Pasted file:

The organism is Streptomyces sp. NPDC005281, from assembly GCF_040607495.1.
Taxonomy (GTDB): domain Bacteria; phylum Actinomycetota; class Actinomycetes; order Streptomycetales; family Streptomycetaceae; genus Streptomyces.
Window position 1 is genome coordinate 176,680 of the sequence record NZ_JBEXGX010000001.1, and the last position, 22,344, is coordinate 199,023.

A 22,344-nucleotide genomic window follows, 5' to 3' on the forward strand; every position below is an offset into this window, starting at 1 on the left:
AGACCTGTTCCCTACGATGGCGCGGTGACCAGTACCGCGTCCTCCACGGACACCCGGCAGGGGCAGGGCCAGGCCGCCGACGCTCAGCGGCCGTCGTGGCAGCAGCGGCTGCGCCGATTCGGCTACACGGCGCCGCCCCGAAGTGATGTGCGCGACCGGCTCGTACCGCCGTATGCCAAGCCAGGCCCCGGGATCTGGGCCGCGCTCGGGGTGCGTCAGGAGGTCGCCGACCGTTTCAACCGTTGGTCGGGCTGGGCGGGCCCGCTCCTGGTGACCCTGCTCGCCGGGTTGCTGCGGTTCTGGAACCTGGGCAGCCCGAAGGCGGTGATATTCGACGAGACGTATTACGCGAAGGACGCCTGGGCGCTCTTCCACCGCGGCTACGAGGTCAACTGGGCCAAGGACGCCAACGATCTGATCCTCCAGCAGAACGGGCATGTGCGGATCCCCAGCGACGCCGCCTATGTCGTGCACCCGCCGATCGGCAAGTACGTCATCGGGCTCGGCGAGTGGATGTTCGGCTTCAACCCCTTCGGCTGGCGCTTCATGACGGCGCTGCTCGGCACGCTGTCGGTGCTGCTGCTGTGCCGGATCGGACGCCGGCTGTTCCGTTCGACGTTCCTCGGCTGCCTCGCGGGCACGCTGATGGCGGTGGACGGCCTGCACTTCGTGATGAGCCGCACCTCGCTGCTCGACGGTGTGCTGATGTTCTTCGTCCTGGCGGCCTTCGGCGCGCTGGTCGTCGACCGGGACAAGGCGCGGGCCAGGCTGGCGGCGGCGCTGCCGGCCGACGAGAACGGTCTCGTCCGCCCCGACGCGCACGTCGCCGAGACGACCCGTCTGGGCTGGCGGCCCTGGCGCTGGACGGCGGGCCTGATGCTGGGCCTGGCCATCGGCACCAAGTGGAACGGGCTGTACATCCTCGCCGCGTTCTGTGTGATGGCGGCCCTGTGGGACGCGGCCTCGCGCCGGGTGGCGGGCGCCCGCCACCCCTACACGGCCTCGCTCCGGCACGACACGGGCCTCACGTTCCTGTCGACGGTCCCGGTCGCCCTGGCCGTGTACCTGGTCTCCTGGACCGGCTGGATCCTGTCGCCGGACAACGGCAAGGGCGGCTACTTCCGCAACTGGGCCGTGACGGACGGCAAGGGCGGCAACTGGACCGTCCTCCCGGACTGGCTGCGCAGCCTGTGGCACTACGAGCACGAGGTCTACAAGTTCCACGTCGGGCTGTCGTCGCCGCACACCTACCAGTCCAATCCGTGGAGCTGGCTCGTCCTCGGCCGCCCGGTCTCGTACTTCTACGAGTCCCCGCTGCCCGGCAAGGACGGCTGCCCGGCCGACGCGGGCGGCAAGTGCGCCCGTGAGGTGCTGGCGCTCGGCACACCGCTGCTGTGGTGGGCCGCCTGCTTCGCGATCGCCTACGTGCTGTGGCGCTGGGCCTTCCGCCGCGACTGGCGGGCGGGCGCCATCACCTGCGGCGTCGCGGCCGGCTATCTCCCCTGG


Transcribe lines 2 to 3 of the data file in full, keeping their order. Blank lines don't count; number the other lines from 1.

Taxonomy (GTDB): domain Bacteria; phylum Actinomycetota; class Actinomycetes; order Streptomycetales; family Streptomycetaceae; genus Streptomyces.
Window position 1 is genome coordinate 176,680 of the sequence record NZ_JBEXGX010000001.1, and the last position, 22,344, is coordinate 199,023.